We were really looking forward to this film designed by Dave McKean and written by Neil Gaiman. It was only playing at one theater in town, so we finally hied ourselves over to catch it before it disappeared. At the matinee showing, it appeared that we would have a private screening, until just after the film started a woman came in and sat right behind us in the otherwise empty theater. Sigh.
Reviews of the film have been mixed (or just negative) and it's easy to see why. While visually stunning and inventive, the story drags. It's a simplistic tale of good v. evil writ upon the life of a (pre?) teen girl, but that in itself is not a problem -- how many great narratives have begun with just that frame? No, the problem is that movement from one point to the next is not propelled by story but by what seems to be the desire to create another stunning tableau. And they are stunning whether gorgeous or menacing, but that's not very engaging. Because of the lack of engagement, the Neil moments stand out a little more nakedly: funny, sure, but unconnected (I still think Neil needs an Anthony Blanche to warn him away from the dangers of charm). While the actors manage to round out the characters, they are forced by the plot to become little more than chess pieces, moved by the need to get to the next tableau rather than by the need to accomplish something.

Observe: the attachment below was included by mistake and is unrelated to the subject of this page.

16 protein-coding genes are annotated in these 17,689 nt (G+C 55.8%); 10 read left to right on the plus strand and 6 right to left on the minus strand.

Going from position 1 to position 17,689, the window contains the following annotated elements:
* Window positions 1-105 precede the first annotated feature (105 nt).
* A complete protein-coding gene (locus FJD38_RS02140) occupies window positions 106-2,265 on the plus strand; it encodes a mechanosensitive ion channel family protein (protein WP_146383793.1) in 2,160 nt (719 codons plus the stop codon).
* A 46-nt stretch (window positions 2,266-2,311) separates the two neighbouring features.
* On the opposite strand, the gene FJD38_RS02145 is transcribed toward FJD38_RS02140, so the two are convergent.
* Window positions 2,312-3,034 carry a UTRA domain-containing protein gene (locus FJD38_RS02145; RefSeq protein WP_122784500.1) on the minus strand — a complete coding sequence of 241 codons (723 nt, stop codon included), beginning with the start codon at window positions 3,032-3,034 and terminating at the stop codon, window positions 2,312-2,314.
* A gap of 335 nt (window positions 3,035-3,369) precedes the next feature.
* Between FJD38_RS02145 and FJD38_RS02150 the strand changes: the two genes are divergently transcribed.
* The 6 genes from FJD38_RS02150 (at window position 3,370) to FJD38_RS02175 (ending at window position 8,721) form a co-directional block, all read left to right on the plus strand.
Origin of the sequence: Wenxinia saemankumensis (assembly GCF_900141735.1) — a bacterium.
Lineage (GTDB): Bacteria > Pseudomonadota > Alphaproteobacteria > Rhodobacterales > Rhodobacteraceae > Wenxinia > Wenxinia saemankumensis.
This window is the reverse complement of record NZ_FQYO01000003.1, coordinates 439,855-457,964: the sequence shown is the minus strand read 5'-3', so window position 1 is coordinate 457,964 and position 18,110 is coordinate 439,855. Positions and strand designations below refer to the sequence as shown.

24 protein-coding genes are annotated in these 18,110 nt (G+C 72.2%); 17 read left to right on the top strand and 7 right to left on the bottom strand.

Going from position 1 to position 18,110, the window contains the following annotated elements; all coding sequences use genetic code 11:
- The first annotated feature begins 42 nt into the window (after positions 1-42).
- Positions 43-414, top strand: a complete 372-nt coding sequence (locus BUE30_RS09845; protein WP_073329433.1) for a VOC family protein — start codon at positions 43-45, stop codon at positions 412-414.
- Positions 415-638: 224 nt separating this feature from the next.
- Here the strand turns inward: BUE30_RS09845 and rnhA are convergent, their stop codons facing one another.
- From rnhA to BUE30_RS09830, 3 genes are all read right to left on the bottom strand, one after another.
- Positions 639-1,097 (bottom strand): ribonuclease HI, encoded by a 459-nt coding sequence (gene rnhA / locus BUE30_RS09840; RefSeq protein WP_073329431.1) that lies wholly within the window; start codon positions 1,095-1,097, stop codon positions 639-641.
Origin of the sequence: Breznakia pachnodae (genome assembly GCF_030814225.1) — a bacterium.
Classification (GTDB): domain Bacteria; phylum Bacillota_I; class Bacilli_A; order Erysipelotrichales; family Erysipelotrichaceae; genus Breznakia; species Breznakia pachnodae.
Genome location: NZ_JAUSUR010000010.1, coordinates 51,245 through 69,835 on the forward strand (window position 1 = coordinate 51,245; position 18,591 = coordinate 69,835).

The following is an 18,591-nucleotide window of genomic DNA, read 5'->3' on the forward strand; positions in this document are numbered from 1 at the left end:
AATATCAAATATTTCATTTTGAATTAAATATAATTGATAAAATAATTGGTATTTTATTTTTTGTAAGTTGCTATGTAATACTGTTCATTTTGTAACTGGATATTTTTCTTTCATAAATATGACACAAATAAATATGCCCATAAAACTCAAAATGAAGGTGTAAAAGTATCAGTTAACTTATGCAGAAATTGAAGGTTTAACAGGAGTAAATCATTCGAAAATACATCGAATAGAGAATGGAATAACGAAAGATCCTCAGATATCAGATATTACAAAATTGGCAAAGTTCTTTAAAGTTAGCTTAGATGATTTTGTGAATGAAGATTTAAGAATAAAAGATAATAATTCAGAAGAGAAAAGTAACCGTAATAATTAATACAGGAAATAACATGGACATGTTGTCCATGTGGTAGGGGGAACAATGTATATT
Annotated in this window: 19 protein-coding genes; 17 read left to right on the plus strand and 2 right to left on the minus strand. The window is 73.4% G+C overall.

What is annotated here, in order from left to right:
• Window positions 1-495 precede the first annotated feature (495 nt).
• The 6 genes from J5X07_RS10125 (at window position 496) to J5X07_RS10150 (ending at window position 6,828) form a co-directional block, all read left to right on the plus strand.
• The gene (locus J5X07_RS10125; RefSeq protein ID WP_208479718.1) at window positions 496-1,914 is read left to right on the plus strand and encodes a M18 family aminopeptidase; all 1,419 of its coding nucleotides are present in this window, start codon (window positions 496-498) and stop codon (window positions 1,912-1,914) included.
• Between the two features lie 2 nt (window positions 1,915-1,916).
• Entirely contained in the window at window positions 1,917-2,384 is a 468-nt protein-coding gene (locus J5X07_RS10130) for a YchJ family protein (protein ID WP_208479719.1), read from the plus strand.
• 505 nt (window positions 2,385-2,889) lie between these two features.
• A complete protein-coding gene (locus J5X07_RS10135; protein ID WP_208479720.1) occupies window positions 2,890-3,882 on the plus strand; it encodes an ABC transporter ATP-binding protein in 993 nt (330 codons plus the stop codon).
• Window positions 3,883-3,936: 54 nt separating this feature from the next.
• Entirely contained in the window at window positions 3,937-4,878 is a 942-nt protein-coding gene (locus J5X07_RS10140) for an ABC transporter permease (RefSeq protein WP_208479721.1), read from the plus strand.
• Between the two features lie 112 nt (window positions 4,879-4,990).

There is a fun cameo by Stephen Fry.
The visuals are amazing, melding live action and special effects seamlessly for the most part, creating incredible creatures and wonderful buildings. But the film, in the end, is a big picture book with the rudiments of story. The pictures are amazing. When one character appears without the omnipresent mask, it's a bit of a let down. I immediately thought of Garbo's response to the revelation of Jean Marais at the end of Cocteau's La Belle et la Bete: "Give me back my beautiful beast!" Why settle for anything less than the extraordinary?